The Full Wiki

99-year lease: Wikis

Advertisements
  
  

Note: Many of our articles have direct quotes from sources you can cite, within the Wikipedia article! This article doesn't yet, but we're working on it! See more info or our list of citable articles.

Encyclopedia

From Wikipedia, the free encyclopedia

A 99-year lease was, under historic common law, the longest possible term of a lease of real property. It is no longer the law in most common law jurisdictions today, yet 99-year leases continue to be common as a matter of business practice and conventional wisdom.

Contents

The law

Under the traditional American common law doctrine, the 99-year term was not literal, but merely an arbitrary time span beyond the life expectancy of any possible lessee or lessor.[1][2]

In the law of several US states, a 99-year lease continues to be the longest possible contract for realty by statute, but many have enacted shorter terms and some allow infinite terms.[3]

Interestingly, the 99-year lease concept has been more common under the civil law regimes when it comes to concessions of territory: most concessions last for 99 years.

Historic examples

The British famously had a 99-year lease, or concession, to Hong Kong New Territories from China from 9 June 1898 to 1 July 1997.[4] The Guantanamo Bay Naval Base started as a 99-year lease in 1903 from the first president of Cuba to the United States.[5] The Lend-Lease program of the 1940 was enabled by 99-year lease of British bases on several islands (Gander International Airport in Newfoundland).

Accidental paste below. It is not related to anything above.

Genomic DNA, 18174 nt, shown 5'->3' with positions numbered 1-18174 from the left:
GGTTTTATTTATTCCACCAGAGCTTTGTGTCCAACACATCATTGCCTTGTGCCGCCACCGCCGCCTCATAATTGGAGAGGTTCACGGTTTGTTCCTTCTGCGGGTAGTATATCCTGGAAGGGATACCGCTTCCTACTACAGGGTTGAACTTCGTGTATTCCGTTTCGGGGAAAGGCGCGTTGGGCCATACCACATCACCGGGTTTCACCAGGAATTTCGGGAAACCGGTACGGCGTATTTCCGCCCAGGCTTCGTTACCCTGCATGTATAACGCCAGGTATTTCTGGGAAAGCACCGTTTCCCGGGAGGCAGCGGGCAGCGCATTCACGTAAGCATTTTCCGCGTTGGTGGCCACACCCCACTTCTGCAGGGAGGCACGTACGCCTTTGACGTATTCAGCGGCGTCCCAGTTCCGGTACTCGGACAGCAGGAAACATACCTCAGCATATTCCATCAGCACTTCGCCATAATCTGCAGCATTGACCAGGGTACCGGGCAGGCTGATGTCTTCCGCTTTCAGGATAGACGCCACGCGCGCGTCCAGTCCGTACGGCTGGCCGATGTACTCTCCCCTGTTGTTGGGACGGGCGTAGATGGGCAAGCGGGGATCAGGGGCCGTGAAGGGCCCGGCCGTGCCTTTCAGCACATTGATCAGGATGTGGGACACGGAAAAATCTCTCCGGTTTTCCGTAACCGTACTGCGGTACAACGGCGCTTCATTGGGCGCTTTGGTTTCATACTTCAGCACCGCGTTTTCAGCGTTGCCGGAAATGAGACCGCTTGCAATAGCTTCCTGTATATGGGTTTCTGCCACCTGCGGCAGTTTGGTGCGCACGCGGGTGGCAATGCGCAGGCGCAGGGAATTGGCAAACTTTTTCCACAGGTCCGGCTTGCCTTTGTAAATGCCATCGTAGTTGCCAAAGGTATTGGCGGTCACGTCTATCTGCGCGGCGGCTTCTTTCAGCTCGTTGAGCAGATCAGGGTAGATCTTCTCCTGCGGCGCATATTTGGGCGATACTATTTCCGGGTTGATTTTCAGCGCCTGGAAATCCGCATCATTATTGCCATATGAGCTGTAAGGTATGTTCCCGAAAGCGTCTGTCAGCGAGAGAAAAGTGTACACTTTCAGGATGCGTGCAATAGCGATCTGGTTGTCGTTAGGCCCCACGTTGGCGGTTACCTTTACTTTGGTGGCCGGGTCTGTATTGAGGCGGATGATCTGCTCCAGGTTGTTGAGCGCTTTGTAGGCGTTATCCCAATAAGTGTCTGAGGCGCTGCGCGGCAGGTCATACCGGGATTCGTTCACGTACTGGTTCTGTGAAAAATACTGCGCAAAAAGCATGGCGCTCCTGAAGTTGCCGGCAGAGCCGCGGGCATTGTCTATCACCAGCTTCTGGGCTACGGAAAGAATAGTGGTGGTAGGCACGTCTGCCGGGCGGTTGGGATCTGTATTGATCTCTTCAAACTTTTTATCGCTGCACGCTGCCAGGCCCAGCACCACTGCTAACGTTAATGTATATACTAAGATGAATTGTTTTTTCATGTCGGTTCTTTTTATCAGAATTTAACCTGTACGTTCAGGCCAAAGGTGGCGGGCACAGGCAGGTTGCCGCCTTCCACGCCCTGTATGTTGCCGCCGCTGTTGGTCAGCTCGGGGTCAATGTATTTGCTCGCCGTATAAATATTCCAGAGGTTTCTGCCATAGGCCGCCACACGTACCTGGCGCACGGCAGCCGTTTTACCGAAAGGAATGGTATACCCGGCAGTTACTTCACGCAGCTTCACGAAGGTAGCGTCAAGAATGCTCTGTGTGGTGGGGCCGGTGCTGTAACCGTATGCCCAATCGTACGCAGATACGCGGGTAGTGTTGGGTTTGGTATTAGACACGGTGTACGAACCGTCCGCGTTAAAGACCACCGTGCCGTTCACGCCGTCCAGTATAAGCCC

Notable examples

References

  1. ^ Mortgage News Daily web site article on a 99-year lease. Accessed 20 February 2008.
  2. ^ Cecil Adams, Why are leases made for 99-year terms?, 22 July 1977, found at The Straight Dope article on 99-year lease. Accessed 20 February 2008.
  3. ^ Law Office of James Kaklamanos web site page on 99-year lease. Accessed 20 February 2008.
  4. ^ "British History Timeline". BBC. 2005. http://www.bbc.co.uk/history/british/timeline/present_timeline_noflash.shtml. Retrieved 21 February 2008.  
  5. ^ Olga Miranda Bravo, Vecinos Indeseables: La Base Yanqui en Guantánamo (La Habana: Editorial Ciencias Sociales, 1998).
  6. ^ Donna Winchester, Dali Museum gets 99-year lease: Its new building will go up on St. Petersburg's downtown waterfront, St. Petersburg Times, 30 November 2007. Found at Dali Museum gets 99-year lease article from St. Petersburg Times. Accessed 20 February 2008.

See also

Advertisements

Advertisements






Got something to say? Make a comment.
Your name
Your email address
Message